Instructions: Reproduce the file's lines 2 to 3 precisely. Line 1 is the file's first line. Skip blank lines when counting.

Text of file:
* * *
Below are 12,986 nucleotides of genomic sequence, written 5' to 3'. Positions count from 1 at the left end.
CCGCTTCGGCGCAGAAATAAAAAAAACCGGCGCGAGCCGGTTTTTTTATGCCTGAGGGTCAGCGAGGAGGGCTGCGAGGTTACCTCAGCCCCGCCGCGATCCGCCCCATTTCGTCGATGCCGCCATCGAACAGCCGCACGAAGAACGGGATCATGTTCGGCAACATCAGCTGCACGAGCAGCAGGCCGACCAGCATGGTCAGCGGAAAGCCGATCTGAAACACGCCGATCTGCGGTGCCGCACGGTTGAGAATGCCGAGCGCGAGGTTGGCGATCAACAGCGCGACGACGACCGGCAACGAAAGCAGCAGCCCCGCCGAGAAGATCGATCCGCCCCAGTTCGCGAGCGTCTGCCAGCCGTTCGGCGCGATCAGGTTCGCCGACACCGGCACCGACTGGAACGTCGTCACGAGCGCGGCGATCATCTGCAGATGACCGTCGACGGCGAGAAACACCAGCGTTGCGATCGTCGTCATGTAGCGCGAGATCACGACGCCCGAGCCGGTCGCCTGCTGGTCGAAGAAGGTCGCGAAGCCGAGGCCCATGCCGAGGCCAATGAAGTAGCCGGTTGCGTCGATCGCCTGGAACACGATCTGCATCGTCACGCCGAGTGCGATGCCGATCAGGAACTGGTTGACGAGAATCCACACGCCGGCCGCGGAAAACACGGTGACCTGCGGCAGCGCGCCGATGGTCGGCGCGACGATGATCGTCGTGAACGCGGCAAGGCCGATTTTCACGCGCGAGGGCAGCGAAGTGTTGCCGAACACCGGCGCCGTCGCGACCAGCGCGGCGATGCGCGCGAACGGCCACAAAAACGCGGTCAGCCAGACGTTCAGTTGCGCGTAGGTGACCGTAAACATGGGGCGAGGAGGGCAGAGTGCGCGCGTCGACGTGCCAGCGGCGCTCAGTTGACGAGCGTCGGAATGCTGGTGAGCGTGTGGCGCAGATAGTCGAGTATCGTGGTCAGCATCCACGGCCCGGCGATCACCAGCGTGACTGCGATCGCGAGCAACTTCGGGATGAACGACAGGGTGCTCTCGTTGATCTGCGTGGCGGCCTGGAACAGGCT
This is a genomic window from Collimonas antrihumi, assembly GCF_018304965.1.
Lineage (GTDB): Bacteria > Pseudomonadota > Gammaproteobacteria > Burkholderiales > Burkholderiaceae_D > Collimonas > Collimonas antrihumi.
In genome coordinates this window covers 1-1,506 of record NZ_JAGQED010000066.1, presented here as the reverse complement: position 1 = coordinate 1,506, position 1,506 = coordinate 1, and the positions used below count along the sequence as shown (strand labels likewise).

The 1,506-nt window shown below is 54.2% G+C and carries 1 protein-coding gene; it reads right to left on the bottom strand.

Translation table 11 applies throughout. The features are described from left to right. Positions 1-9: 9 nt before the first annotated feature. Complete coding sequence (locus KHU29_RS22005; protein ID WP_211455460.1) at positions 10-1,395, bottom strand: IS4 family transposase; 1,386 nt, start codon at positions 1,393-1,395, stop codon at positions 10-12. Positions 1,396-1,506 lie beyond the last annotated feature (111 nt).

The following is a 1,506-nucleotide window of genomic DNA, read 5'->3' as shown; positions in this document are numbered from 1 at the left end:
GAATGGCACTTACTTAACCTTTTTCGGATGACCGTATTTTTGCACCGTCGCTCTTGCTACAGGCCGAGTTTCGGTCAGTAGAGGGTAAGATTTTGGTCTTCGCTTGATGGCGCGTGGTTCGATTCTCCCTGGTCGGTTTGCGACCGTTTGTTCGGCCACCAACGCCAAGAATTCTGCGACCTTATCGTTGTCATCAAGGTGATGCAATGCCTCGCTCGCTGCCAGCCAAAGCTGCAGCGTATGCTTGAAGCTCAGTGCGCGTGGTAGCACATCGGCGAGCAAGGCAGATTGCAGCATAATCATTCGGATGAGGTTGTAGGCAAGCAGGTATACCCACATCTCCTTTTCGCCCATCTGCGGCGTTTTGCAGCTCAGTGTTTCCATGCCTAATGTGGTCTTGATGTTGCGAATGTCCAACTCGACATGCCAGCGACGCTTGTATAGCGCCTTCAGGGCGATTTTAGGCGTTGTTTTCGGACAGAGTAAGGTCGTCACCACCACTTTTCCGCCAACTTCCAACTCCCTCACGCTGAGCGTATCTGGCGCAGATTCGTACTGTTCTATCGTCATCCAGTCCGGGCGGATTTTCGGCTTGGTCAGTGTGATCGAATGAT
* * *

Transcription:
CCGCTTCGGCGCAGAAATAAAAAAAACCGGCGCGAGCCGGTTTTTTTATGCCTGAGGGTCAGCGAGGAGGGCTGCGAGGTTACCTCAGCCCCGCCGCGATCCGCCCCATTTCGTCGATGCCGCCATCGAACAGCCGCACGAAGAACGGGATCATGTTCGGCAACATCAGCTGCACGAGCAGCAGGCCGACCAGCATGGTCAGCGGAAAGCCGATCTGAAACACGCCGATCTGCGGTGCCGCACGGTTGAGAATGCCGAGCGCGAGGTTGGCGATCAACAGCGCGACGACGACCGGCAACGAAAGCAGCAGCCCCGCCGAGAAGATCGATCCGCCCCAGTTCGCGAGCGTCTGCCAGCCGTTCGGCGCGATCAGGTTCGCCGACACCGGCACCGACTGGAACGTCGTCACGAGCGCGGCGATCATCTGCAGATGACCGTCGACGGCGAGAAACACCAGCGTTGCGATCGTCGTCATGTAGCGCGAGATCACGACGCCCGAGCCGGTCGCCTGCTGGTCGAAGAAGGTCGCGAAGCCGAGGCCCATGCCGAGGCCAATGAAGTAGCCGGTTGCGTCGATCGCCTGGAACACGATCTGCATCGTCACGCCGAGTGCGATGCCGATCAGGAACTGGTTGACGAGAATCCACACGCCGGCCGCGGAAAACACGGTGACCTGCGGCAGCGCGCCGATGGTCGGCGCGACGATGATCGTCGTGAACGCGGCAAGGCCGATTTTCACGCGCGAGGGCAGCGAAGTGTTGCCGAACACCGGCGCCGTCGCGACCAGCGCGGCGATGCGCGCGAACGGCCACAAAAACGCGGTCAGCCAGACGTTCAGTTGCGCGTAGGTGACCGTAAACATGGGGCGAGGAGGGCAGAGTGCGCGCGTCGACGTGCCAGCGGCGCTCAGTTGACGAGCGTCGGAATGCTGGTGAGCGTGTGGCGCAGATAGTCGAGTATCGTGGTCAGCATCCACGGCCCGGCGATCACCAGCGTGACTGCGATCGCGAGCAACTTCGGGATGAACGACAGGGTGCTCTCGTTGATCTGCGTGGCGGCCTGGAACAGGCT
This is a genomic window from Collimonas antrihumi, assembly GCF_018304965.1.